Discover the natural beauty of Raystown Lake. Nestled in the mountains of South Central Pennsylvania between Altoona and Harrisburg, the lake has 30 miles of navigable water and is fed by the Raystown Branch of the Juniata River.
The waters of this 8,300 acre lake are home to a strong population of large and smallmouth bass, catfish and various species of panfish, but it's the opportunity of landing a striper that makes the trip worth taking. The legendary stripers of Raystown Lake tempt anglers with the chance of a freshwater fight they'll never forget. Whether rising to meet a surface lure or jig, or a trolled live bait, a battle with a trophy striper sends adrenaline rushing. And this lake is home to lots of stripers - including the Pennsylvania state record, which weighed in at 53 lbs. 12 oz. Want to beat that? Bait up, cast a line and hang on.
Surrounding the lake are 118 miles of natural wooded shoreline with 21,000 acres of largely undeveloped public land. Owned and operated by the US Army Corps of Engineers, the lake was opened in 1975 as a flood control project, the only Army Corps flood control project in the U.S. kept at a permanent recreation level.
Lake Raystown Resort
Fees & Licenses
A launch fee is collected at every Corps of Engineers boat launch. When launching your boat, stop at the fee kiosk and remove a collection envelope. Fill out the top half and place it in the windshield of your vehicle (pencils are provided). Fill out the envelope section, place the fee in the envelope, seal and drop in the honor vault.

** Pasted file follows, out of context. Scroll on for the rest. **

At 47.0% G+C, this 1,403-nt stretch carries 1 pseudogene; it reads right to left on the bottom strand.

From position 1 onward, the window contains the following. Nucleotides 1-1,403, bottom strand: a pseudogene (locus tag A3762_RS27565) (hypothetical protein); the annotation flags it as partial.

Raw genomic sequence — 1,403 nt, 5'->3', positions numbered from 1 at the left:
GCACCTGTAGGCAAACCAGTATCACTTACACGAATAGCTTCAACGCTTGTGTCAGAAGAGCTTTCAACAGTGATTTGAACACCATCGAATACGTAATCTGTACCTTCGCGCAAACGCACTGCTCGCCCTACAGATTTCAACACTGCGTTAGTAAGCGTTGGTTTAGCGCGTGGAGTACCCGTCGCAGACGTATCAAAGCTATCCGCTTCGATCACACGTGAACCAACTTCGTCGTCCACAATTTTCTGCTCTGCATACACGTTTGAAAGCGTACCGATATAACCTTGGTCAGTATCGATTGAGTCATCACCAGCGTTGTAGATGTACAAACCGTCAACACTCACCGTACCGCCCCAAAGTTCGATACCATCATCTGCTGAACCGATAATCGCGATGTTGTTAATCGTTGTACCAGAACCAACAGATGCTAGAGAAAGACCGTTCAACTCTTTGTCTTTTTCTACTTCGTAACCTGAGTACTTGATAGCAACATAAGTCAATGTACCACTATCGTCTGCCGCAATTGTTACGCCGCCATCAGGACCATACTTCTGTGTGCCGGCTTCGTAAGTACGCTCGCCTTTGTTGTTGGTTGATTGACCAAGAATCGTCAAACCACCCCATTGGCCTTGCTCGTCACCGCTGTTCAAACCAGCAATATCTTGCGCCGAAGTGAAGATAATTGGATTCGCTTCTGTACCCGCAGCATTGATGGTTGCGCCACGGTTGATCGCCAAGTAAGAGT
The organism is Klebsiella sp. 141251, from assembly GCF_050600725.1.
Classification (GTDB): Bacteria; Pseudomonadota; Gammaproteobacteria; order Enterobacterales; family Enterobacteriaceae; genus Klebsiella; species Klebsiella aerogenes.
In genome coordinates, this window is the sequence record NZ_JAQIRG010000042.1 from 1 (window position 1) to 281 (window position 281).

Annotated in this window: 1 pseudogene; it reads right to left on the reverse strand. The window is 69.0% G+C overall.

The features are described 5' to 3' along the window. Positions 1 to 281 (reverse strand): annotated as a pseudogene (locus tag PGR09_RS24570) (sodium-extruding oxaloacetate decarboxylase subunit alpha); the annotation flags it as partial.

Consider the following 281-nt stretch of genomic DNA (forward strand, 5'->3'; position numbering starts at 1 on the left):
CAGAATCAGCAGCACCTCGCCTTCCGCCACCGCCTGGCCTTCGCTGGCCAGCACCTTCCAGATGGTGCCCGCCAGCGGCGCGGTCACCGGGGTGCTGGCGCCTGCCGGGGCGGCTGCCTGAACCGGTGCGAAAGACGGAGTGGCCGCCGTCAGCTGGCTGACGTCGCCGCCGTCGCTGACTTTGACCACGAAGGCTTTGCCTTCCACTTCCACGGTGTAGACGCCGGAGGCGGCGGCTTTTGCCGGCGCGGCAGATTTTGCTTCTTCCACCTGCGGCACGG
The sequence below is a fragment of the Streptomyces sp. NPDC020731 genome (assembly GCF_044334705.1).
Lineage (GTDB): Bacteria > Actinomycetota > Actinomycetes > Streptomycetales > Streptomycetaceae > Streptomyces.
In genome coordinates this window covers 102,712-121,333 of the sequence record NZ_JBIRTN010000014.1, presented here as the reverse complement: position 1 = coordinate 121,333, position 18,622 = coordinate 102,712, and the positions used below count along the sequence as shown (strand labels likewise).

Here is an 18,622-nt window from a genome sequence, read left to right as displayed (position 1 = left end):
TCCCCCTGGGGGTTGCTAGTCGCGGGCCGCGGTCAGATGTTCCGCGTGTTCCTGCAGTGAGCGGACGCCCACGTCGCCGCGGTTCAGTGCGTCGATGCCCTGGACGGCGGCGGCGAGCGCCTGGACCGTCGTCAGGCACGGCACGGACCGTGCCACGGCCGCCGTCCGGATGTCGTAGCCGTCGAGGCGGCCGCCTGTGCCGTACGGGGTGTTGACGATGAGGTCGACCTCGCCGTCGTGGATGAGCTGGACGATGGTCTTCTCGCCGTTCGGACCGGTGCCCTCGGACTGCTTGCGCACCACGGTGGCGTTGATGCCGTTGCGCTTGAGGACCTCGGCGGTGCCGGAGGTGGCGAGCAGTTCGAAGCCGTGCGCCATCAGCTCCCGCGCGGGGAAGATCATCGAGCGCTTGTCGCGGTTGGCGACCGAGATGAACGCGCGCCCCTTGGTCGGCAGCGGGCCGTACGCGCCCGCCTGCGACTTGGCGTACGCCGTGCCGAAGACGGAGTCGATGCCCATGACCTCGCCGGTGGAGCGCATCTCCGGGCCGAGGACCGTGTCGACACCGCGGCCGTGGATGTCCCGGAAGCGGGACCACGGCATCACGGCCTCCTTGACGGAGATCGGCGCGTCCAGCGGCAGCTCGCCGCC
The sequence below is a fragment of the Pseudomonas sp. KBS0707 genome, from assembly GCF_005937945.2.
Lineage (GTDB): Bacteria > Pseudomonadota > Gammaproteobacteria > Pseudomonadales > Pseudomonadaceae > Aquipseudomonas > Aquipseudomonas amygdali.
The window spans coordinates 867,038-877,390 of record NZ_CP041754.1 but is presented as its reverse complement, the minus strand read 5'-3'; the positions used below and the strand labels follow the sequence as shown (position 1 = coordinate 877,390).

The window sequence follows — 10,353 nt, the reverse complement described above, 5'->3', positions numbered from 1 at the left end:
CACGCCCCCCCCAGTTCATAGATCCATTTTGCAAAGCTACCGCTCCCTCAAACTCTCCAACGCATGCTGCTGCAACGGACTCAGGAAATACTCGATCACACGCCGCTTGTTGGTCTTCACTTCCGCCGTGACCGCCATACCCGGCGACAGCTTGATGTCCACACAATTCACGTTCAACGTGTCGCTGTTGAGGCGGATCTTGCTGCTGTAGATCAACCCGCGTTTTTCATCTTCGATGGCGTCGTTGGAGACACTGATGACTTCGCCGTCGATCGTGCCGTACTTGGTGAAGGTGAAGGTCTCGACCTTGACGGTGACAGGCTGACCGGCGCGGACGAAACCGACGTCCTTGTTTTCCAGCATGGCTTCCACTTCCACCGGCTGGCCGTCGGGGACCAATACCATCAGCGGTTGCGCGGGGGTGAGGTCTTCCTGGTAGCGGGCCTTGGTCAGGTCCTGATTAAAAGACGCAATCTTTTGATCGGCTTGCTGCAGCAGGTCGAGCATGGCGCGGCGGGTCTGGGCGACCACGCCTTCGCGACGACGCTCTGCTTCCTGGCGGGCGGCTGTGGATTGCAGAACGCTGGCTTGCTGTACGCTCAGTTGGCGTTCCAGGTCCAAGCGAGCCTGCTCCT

A fishing license is required for people ages 16 and older.
Adventure Marine Canoes & Kayaks
Heritage Cove Resort
Lake Raystown Resort
Seven Points Marina
Pittsburgh: Route 22 east to Huntingdon, then Rt. 26 South to Raystown Lake. Watch for Lake Access signs (brown park signs) for specific lake areas.
Philadelphia: PA turnpike to Breezewood (exit 12), Rt. 30 West to Rt. 26 North to Raystown Lake. Watch for Lake Access signs (brown park signs) for specific lake areas.
State College: From I-80, Rt. 26 South, through State College, through Huntingdon, to Raystown Lake. Watch for Lake Access signs (brown park signs) for specific lake areas.